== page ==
Brad Blue, founding
member, Upper Mississippi Academy,
and Jon Bacal, lead founder, Venture Academies
An Interview with
8301 Creekside Circle #920, Bloomington, MN 55437
Notes of the
Verne Johnson (chair), David Broden, Audrey Clay, Janis Clay, Paul Gilje
(coordinator), Sallie Kemper, Ted Kolderie, Dan Loritz (vice-chair), Tim
McDonald, Denny Morrow.
Summary of discussion
- Brad Blue and Jon Bacal, education entrepreneurs leading
efforts to start new, chartered schools, talk about their experiences
midway through the process. They describe the strategies that different
school models use to motivate students, achieve measurable student success
and inspire lifelong learning for all students, no matter their personal
challenges. Noting the similarities and differences in their approaches,
they explain how they expect to accomplish better learning results than
traditional public schools.
Introduction of interviewees
Blue is the Director of the Minnesota Guild of Public Charter Schools
(a single-purpose authorizer of chartered schools,
http://www.guildschools.org) and founding member of the Upper
Mississippi Academy (www.umissacademy.org),
a preK-12 chartered school campus scheduled to launch in 2013 on the Upper
Post of historic Fort Snelling. Blue was Founder and Director of the
(Girls in Engineering, Mathematics, and Science) and GISE (Guys in Science
and Engineering) initiatives.
the recipient of the 2006 Tekne Award for Innovation in Teaching, which
recognizes innovative classroom use of technology in K-12 STEM (Science,
Technology, Engineering, and Math) education, an Apple Computer
Distinguished Educator, recipient of the 1999 Presidential Award for
Excellence in Mathematics and Science Teaching and has National Board
Professional Teaching Standards Certification. A graduate of Wheaton
College, Dr. Blue received his PhD from the
of Aberdeen, King's College (Scotland).
is lead founder of Venture Academies . He was the lead founder and
start-up director of
Leadership Academy in south Minneapolis and co-founder/co-start-up lead of
Twin Cities Academy in St. Paul. He also served as the founding executive
director of SchoolStart, a nonprofit that supported the launch of nearly
charter schools, and most recently was the founding executive director of
the Minneapolis Public Schools' Office of New Schools-the state's first
approved school district authorizer under the 2009 authorizer legislation.
Bacal previously served as education advisor for the City of St. Paul.
Blue and Bacal are leading teams in the establishment of new charter
schools to be launched in fall 2013. They are in the middle stages of
planning, each having obtained substantial startup funding and begun the
process of building their staffs.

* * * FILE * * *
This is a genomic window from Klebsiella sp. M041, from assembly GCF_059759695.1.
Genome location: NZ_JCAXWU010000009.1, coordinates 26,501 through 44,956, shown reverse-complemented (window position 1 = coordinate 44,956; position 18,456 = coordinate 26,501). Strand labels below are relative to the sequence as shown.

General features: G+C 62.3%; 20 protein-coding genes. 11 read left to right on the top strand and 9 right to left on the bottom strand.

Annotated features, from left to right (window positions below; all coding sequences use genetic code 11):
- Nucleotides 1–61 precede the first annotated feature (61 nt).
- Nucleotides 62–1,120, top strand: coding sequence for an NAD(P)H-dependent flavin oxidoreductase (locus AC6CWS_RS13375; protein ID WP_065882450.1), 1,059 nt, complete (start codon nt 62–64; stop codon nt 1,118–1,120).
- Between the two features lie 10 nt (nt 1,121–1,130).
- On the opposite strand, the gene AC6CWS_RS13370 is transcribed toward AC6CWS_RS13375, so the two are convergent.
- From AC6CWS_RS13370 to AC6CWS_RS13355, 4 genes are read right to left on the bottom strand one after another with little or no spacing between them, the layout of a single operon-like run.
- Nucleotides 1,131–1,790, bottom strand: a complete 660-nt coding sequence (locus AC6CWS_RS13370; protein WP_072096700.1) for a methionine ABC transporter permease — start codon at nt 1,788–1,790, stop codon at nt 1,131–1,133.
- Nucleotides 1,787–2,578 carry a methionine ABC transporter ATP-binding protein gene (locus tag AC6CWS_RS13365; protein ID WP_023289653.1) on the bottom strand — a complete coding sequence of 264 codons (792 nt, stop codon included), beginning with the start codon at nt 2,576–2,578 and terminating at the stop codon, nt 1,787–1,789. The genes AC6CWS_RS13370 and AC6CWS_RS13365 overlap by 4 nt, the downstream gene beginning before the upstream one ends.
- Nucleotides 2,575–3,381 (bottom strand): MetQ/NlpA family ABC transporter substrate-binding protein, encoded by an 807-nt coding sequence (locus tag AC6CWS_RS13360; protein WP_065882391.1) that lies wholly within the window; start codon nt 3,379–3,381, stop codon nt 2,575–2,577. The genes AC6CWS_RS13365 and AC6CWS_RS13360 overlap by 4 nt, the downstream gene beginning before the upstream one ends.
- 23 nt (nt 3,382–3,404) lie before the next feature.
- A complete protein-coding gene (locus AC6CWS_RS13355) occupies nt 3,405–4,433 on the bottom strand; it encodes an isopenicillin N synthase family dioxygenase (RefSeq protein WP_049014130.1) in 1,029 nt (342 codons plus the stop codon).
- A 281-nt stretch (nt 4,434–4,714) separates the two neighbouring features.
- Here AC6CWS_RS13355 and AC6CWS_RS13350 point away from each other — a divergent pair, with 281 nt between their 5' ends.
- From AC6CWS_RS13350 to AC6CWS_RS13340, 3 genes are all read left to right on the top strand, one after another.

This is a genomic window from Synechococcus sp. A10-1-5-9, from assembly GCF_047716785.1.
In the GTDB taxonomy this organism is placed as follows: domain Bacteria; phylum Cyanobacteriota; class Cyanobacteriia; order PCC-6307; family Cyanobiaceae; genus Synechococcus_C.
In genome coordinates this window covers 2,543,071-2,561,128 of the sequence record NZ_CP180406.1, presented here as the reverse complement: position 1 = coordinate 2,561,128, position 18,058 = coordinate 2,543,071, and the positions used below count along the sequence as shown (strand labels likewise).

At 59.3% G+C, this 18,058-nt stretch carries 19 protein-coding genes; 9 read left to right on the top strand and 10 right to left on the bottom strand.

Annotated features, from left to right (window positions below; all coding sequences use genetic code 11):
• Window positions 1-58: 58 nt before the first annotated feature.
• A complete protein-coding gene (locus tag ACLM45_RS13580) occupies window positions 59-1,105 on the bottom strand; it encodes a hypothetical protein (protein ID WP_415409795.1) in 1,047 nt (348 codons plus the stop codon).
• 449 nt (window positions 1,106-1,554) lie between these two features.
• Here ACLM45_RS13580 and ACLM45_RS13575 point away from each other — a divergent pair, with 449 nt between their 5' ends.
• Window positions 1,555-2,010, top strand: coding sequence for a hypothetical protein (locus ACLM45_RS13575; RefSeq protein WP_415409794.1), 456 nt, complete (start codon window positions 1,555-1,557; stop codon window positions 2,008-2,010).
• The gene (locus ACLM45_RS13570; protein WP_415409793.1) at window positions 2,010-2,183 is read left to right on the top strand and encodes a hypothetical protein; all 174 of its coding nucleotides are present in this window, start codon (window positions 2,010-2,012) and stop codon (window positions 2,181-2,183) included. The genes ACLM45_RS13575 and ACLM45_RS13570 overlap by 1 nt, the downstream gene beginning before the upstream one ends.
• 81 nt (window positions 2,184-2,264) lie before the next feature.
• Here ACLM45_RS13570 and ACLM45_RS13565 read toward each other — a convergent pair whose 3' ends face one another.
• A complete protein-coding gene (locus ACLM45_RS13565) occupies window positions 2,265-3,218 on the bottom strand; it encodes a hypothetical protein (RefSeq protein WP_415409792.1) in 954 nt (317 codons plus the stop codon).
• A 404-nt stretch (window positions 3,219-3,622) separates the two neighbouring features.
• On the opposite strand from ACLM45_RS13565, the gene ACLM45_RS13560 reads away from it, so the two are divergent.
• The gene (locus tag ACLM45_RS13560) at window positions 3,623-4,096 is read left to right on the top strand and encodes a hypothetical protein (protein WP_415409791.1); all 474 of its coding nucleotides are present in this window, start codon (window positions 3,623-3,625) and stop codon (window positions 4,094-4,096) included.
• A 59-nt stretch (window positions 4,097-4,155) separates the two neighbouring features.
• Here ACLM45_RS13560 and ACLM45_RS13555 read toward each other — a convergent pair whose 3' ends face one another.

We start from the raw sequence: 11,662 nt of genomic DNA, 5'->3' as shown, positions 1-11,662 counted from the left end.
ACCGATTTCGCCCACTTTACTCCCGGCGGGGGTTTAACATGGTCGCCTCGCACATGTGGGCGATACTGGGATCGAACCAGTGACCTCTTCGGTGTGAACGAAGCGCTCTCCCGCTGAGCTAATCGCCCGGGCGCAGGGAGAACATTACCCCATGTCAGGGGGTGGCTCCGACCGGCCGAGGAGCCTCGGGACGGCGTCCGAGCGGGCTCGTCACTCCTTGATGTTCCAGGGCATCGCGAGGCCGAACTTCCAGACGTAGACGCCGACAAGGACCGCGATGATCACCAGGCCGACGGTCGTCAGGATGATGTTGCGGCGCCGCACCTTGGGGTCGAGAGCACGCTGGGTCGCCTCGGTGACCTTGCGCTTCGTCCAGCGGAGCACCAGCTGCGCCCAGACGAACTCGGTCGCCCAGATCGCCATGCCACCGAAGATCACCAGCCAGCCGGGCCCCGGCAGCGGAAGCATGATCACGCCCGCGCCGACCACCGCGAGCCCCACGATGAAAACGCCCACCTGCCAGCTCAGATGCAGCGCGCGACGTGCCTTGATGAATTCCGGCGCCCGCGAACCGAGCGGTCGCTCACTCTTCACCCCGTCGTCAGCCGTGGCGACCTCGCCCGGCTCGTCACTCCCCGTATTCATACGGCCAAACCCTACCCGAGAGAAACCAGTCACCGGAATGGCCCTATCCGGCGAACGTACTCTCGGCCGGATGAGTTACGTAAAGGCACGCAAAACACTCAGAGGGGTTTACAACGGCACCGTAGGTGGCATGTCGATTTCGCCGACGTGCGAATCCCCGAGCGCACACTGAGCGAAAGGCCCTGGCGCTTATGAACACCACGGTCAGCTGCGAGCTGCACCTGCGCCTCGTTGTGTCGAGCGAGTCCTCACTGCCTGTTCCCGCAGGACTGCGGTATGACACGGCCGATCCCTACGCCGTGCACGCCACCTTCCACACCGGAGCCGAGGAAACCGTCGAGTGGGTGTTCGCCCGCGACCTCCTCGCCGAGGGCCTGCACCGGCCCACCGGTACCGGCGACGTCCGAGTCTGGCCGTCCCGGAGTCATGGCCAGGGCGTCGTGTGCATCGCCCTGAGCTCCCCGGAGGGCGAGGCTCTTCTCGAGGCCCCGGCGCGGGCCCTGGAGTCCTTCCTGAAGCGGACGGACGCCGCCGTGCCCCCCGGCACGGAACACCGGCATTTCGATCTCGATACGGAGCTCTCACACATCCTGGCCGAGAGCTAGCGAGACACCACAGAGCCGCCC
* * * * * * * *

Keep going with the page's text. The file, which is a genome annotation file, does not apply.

PROBLEM: Despite the innovations of new school models and the use of new
technology, most schools today are not effectively designed to engage or
contends that the real problem facing education today is "the interminable
boredom brought on by schools and their irrelevancy." The students at the
top are being told "just stick with it, there's a light at the end of the
tunnel, there's a payoff if you can just get through and graduate." The
rest of students are either lost altogether, or otherwise operating vastly
below their potential.
agreed with Blue's analysis, and emphasized that schools are not designed
to help students believe that they have the potential to succeed. Schools
today often label children erroneously from the start as having some
impediment to success. There is evidence, Bacal asserted, that IQ may be
quite malleable into the late teens, and even more evidence that schools
can help all young people acquire the self-discipline and growth mindset
linked to making dramatic learning gains. This includes students learning
English, students with learning disabilities, and students from
economically disadvantaged families.
are almost no urban secondary schools in the Twin Cities or nationally
that enable most students from those three disadvantaged groups to learn
at a consistently high level," Bacal said. He noted that over the past
three years there has been an explosion in the capacity of learning
technology, but almost no schools have yet been designed to take full
advantage of this development. He believes that harnessing the potential
of new digital learning content and tools will be a key factor in
achieving high levels of learning among at-risk students.
GOAL: Create learning environments where students are engaged, motivated,
and fully supported in reaching their highest learning potential.
described the goal of schooling to be creating an environment in which
learners are engaged in non-routine, interactive learning. Currently,
that's often not the case; in most traditional schools and in many newer
charter schools, routine cognitive tasks are the order of the day. "This
is the exact opposite of what's needed in a knowledge economy," he said,
"to prepare students for the type of dynamic workplace they will
are familiar with the new non-linear, random character of the information
age, but most schools still cast them in a different mold from 9am-3pm, a
mold that puts them on a strict, narrow, and linear path with little
opportunity for divergent thinking; there is no wandering allowed. His